Indian Hawthorn is an easy-to-grow evergreen shrub. The flowers in the spring and berries through the fall and winter add to the year-round good looks of this shrub. Scientifically known as Rhaphiolepis indica, this shrub requires little maintenance when planted in the right location with good draining soil and full sun exposure.
What You Need To Plant Indian Hawthorn
- Transplanting spade or another small-headed shovel
- Nearby water source
- Organic material to use as mulch
- Granular organic all-purpose fertilizer
- Organic compost
Where to Plant Indian Hawthorn
Choose a location that provides at least 6 hours of full sun exposure and has well-draining soil year-round. The pH of the soil can range from slightly acidic to slightly alkaline. This shrub is not particular about soil type, although very heavy clay soil should be amended to help it drain well. Mix in 2-3 inches of compost in the area where the shrub will be planted. Repeated annual mulching with compost will also improve soil drainage over the years.
Indian Hawthorn Spacing
Indian Hawthorn varieties typically create a low-mounding profile with a spread of 3-4 feet. Space plants 30 inches apart when planting multiple shrubs as a hedge or ground cover. Shrubs planted in containers will require a pot that is several inches larger than the rootball. Typically 18-inch pots and larger will provide many seasons of growth for Indian Hawthorn. The root system of Indian Hawthorn is very fibrous and not considered invasive or problematic when planted near building foundations or over utility lines.
Steps To Plant Indian Hawthorn
Step 1 - Dig the planting hole twice as wide and as deep as the rootball. This allows the roots to spread out comfortably.
Step 2 - Gently take the shrub out of the pot and tease the roots apart lightly. Root-bound plants will have a difficult time establishing a good root system.
Step 3 - Place the rootball so that it is just level with the surface of the soil; replace the soil around the root ball making sure to fill in any large air pockets.
Step 4 - Water the soil and root zone well. This helps to settle the plant into the ground and remove any remaining air pockets.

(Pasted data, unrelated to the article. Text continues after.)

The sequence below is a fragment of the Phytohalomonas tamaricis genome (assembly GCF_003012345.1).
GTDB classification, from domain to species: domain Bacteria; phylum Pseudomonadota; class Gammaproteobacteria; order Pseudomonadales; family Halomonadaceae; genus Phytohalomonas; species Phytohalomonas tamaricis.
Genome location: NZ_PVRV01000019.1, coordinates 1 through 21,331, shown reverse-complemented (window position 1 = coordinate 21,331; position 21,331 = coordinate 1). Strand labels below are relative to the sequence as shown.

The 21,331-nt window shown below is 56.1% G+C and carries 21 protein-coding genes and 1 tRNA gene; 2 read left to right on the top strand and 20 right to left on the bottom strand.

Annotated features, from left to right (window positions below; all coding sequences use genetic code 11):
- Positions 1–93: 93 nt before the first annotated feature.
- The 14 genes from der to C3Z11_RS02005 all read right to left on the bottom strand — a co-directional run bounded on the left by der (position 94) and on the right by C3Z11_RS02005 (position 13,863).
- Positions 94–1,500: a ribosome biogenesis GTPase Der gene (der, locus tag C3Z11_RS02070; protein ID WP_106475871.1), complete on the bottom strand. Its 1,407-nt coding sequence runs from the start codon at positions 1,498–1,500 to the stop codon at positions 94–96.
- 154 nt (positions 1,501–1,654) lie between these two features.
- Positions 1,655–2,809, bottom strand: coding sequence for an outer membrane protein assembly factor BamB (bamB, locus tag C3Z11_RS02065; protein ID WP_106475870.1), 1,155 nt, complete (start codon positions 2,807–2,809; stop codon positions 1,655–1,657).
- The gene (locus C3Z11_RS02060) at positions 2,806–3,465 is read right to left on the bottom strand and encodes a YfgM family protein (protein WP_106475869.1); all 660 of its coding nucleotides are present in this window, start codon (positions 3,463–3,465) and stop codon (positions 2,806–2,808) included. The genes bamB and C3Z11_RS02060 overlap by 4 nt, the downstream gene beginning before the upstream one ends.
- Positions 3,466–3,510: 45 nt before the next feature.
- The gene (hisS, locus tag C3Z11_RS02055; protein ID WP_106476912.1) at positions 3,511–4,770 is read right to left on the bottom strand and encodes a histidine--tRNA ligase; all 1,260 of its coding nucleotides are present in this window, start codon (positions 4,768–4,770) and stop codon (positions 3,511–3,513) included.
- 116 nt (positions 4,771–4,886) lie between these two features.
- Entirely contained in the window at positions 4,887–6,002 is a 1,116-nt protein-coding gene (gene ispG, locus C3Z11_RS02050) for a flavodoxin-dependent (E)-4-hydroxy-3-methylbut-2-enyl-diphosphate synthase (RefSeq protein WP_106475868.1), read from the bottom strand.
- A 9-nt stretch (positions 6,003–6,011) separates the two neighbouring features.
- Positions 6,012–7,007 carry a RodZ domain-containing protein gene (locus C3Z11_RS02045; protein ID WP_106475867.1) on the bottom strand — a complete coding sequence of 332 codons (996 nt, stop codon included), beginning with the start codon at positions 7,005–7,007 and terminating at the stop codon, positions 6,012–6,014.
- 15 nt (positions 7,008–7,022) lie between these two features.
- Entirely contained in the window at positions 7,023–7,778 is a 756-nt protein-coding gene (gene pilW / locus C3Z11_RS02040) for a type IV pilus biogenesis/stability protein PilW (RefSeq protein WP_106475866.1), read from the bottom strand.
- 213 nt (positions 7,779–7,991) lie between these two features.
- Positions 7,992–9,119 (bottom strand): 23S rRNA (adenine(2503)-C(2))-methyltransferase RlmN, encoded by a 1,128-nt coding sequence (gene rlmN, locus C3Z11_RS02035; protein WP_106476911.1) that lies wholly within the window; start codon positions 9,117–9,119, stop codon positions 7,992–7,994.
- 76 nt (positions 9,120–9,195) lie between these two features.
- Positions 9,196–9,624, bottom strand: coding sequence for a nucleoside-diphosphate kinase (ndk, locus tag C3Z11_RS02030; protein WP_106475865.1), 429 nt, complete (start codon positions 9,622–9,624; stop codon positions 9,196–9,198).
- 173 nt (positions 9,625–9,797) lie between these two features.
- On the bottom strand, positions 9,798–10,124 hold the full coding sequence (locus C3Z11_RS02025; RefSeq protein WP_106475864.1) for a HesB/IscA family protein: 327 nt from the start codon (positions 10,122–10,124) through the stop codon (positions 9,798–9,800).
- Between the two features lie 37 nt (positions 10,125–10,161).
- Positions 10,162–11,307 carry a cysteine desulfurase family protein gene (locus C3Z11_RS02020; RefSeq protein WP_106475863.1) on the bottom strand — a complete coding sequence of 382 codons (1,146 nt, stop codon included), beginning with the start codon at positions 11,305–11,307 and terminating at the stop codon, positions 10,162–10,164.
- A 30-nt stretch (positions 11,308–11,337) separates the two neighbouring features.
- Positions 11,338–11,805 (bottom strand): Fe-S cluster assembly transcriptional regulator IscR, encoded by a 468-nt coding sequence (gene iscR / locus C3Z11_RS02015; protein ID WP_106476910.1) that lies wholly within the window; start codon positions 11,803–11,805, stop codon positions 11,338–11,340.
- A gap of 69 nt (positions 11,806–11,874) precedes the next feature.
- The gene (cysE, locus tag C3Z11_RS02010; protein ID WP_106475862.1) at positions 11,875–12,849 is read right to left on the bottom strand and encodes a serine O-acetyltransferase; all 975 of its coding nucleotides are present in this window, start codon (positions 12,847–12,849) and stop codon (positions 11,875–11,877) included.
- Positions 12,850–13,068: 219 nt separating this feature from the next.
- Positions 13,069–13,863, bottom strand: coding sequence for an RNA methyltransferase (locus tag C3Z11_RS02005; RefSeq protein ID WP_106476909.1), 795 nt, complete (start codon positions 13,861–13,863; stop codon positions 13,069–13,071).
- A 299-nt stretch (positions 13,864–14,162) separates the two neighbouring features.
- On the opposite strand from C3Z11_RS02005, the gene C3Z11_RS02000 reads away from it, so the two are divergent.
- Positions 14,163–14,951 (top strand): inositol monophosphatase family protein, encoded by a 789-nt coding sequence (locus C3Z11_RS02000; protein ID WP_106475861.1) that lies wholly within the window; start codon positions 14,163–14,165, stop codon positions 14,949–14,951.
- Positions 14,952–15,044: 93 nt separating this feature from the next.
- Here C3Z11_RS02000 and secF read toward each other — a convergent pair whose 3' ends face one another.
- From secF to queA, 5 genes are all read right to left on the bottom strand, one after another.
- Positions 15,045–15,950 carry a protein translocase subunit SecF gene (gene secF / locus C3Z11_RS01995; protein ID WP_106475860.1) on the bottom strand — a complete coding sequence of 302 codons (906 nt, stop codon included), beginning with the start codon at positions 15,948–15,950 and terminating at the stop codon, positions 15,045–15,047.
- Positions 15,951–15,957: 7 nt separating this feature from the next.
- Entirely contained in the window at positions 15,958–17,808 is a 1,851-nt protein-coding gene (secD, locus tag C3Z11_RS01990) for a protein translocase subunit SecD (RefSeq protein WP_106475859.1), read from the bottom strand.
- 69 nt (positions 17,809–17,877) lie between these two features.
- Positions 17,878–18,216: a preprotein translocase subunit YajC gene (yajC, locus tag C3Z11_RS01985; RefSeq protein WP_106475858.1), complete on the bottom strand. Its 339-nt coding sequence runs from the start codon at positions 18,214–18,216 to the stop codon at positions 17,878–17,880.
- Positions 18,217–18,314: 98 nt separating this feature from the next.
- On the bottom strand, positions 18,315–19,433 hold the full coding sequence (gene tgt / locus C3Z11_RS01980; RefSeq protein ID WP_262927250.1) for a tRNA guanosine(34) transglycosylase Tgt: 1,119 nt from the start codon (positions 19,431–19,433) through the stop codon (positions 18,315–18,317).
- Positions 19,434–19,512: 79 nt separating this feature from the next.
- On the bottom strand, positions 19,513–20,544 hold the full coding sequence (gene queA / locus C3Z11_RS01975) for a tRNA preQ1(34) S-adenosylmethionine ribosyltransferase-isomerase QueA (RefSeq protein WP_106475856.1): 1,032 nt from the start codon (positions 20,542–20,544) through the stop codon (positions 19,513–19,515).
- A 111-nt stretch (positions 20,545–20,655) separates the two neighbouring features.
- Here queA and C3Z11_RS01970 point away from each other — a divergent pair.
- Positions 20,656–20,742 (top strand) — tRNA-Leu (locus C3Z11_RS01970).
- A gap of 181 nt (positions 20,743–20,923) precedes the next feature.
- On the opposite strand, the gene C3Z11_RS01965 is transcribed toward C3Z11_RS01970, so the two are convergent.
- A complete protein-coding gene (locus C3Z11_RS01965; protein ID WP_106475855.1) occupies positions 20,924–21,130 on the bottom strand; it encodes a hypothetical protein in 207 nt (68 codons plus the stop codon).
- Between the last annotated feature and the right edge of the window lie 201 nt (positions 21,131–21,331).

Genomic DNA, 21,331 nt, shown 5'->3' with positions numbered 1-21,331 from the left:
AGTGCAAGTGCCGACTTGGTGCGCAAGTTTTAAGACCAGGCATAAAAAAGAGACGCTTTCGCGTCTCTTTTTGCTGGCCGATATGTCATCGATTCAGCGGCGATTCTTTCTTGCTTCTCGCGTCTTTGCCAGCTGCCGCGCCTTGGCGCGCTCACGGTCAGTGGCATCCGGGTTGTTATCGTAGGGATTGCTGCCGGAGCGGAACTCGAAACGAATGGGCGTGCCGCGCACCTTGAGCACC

Step 5 - Mulch around the base of the shrub with 2-3 inches of organic material or compost. Avoid getting mulch on the plant or against the base of the stems. Mulching after watering helps to hold moisture in the soil longer while also suppressing weeds.
When to Plant Indian Hawthorn
Indian Hawthorn shrubs can be successfully planted either in the spring or fall depending on your growing zone. Gardeners in areas with rainy summers will have an easier time establishing the shrubs with spring planting. Gardeners in the warmer growing areas may want to wait until the cooler months of fall to plant new shrubs. Consistent watering will be the most important factor in establishing a good root system no matter what time of year you plant.
Transplanting Indian Hawthorn
Evergreen shrubs are generally easy to relocate and transplant when required. Late winter or early spring, as soon as the soil can be worked, is the best time to move Indian Hawthorn. Make sure to extract as much of the rootball as possible to reduce the risk of transplant shock.
You can propagate Indian Hawthorn by stem cuttings. In the summer after blooming, take 6-inch cuttings of stems that have no wood growth yet. Remove the bottom leaves to expose a good section of the stem. Rooting hormone is not usually needed to develop roots, but can be used if desired. Plant the cutting in a pot of moist seed-starting mix or perlite. Keep the cutting well watered and in a few weeks, new growth should appear indicating that the cutting has rooted. Grow the cuttings in pots until they are a size that is easy to plant in the garden. This may take a couple of years of repotting into larger pots. Note that dividing Indian Hawthorn, a woody-stemmed shrub, is not possible.
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Author Robbin Small - Published 6-07-2023